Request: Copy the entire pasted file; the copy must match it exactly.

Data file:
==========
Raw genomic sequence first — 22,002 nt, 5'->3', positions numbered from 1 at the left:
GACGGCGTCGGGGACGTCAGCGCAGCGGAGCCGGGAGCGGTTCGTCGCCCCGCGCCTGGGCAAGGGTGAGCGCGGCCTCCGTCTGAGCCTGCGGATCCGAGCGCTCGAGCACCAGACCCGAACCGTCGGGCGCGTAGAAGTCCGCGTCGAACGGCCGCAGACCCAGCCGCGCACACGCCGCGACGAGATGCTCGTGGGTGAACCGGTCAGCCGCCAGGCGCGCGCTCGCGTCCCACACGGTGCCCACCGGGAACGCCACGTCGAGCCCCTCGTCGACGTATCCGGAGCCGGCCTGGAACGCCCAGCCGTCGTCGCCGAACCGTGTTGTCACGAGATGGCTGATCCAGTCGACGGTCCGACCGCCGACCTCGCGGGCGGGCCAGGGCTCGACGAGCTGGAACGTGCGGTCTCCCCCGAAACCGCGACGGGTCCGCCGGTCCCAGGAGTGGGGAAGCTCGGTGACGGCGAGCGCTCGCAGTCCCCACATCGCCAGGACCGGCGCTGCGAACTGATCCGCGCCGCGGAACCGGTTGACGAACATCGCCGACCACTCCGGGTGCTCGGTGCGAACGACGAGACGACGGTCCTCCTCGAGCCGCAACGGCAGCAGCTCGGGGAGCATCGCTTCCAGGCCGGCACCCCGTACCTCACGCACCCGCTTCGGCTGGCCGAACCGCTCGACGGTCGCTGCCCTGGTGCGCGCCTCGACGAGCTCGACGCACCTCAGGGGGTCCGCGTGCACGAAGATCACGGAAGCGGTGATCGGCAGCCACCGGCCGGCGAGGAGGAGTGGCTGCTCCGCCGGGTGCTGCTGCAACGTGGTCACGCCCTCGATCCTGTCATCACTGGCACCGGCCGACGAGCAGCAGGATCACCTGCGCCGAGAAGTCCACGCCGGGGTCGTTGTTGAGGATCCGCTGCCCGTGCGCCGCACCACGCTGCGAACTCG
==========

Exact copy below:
Raw genomic sequence first — 22,002 nt, 5'->3', positions numbered from 1 at the left:
GACGGCGTCGGGGACGTCAGCGCAGCGGAGCCGGGAGCGGTTCGTCGCCCCGCGCCTGGGCAAGGGTGAGCGCGGCCTCCGTCTGAGCCTGCGGATCCGAGCGCTCGAGCACCAGACCCGAACCGTCGGGCGCGTAGAAGTCCGCGTCGAACGGCCGCAGACCCAGCCGCGCACACGCCGCGACGAGATGCTCGTGGGTGAACCGGTCAGCCGCCAGGCGCGCGCTCGCGTCCCACACGGTGCCCACCGGGAACGCCACGTCGAGCCCCTCGTCGACGTATCCGGAGCCGGCCTGGAACGCCCAGCCGTCGTCGCCGAACCGTGTTGTCACGAGATGGCTGATCCAGTCGACGGTCCGACCGCCGACCTCGCGGGCGGGCCAGGGCTCGACGAGCTGGAACGTGCGGTCTCCCCCGAAACCGCGACGGGTCCGCCGGTCCCAGGAGTGGGGAAGCTCGGTGACGGCGAGCGCTCGCAGTCCCCACATCGCCAGGACCGGCGCTGCGAACTGATCCGCGCCGCGGAACCGGTTGACGAACATCGCCGACCACTCCGGGTGCTCGGTGCGAACGACGAGACGACGGTCCTCCTCGAGCCGCAACGGCAGCAGCTCGGGGAGCATCGCTTCCAGGCCGGCACCCCGTACCTCACGCACCCGCTTCGGCTGGCCGAACCGCTCGACGGTCGCTGCCCTGGTGCGCGCCTCGACGAGCTCGACGCACCTCAGGGGGTCCGCGTGCACGAAGATCACGGAAGCGGTGATCGGCAGCCACCGGCCGGCGAGGAGGAGTGGCTGCTCCGCCGGGTGCTGCTGCAACGTGGTCACGCCCTCGATCCTGTCATCACTGGCACCGGCCGACGAGCAGCAGGATCACCTGCGCCGAGAAGTCCACGCCGGGGTCGTTGTTGAGGATCCGCTGCCCGTGCGCCGCACCACGCTGCGAACTCG